Leslie Wilcox talks with Desmond Tutu, the South African former archbishop who openly and peacefully opposed apartheid. The Nobel Peace Prize laureate recalls tough experiences that taught him peace and compassion. Archbishop Tutu also explains why it's best to forgive, even in the most difficult situations. He even reveals his lighthearted side and talks about how humor can defuse tense moments.
Growing up in the noisy, caring, opinionated New York City borough of Brooklyn gave Patricia de Stacy Harrison, President and CEO of the Corporation for Public Broadcasting, experience in thinking on her feet in the real world. She shares her views on public media’s role in bringing us all together, even in a divisive social and political climate.
As a young man, Ed Greevy followed his passion for surf from his native Los Angeles to Honolulu. He arrived as the Save Our Surf movement was just ramping up, and it made him aware of threats to surfing breaks on the south shore. Waikīkī land development became his gateway to environmental, land use and sovereignty activism in Hawaiʻi. For more than 40 years, Greevy photographed political struggles and the modern Hawaiian Sovereignty movement. He talks about capturing more than 100,000 images in his archive, many of them documenting land development conflicts, starting in the tumultuous 1970s in Hawaiʻi.
Twinning is definitely winning for Jordan and Aaron Kandell. These Mānoa-based screenwriting brothers are not only twins, but also best friends, neighbors, ʻIolani School grads and college poetry majors. Watch this program of Long Story Short with Leslie Wilcox to learn how they became part of the writing team behind Moana, the 2016 Disney animated film.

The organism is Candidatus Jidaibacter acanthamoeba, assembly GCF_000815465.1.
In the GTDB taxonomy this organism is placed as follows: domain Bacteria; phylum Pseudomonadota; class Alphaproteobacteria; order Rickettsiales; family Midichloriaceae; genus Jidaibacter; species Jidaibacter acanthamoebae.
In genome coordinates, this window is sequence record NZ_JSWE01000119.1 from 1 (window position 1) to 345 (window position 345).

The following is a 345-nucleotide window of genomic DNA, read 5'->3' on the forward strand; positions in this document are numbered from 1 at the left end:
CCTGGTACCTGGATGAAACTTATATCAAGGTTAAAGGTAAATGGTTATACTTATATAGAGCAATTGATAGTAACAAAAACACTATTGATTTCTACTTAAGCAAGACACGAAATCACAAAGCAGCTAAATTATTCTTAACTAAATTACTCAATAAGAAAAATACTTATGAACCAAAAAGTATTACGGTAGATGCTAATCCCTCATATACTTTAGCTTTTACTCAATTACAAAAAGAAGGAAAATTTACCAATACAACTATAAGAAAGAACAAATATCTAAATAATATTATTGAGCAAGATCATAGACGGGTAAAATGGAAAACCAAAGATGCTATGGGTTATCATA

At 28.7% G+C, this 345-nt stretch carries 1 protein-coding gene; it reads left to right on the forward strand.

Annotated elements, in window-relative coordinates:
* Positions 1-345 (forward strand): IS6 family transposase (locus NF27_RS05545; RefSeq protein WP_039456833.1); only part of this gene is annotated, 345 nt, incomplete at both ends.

Get to know Sherry Menor-McNamara, the youngest and first female President and CEO of the Chamber of Commerce Hawaiʻi. After working in Los Angeles, New York and Tokyo, Menor-McNamara returned to Hawaiʻi and earned post-graduate degrees in law and business. Her interests in public service and business converge in her current role at the local Chamber, which has won national recognition under her leadership.
As a child growing up in Honolulu, Mark Fukunaga, Chairman and CEO of Servco Pacific, was certain he would never join the family business. He left Hawaiʻi after high school for higher education and a fast-lane law career. Find out what changed his mind and brought him home when he was in his 30s – and how he has grown and diversified the two-billion dollar business by embracing risk and reinvention.
Rose Galera approaches cleaning as both a science and an art. Her early enthusiasm for keeping her environment safe and clean led her to a career in professional cleaning management and as a consultant and training specialist. Hear how her career in what she terms “cleanology” recognizes the science and technique necessary for proper sanitization.
Jeannette Paulson Hereniko has always known the power of storytelling. During a troubled childhood, stories functioned as a source of comfort. In adulthood, she founded the Hawai‘i International Film Festival. Throughout her multifaceted life, Jeannette has blazed her own trail, working with unwavering vision and passion.
Opera and cockfighting are some of the diverse subjects that Kauai-based documentary filmmaker Stephanie Castillo has covered throughout her career. Castillo released her first film, Simple Courage, in 1992, which drew parallels between Hansen’s Disease and the major health crisis at the time of the film’s release, the AIDS epidemic.
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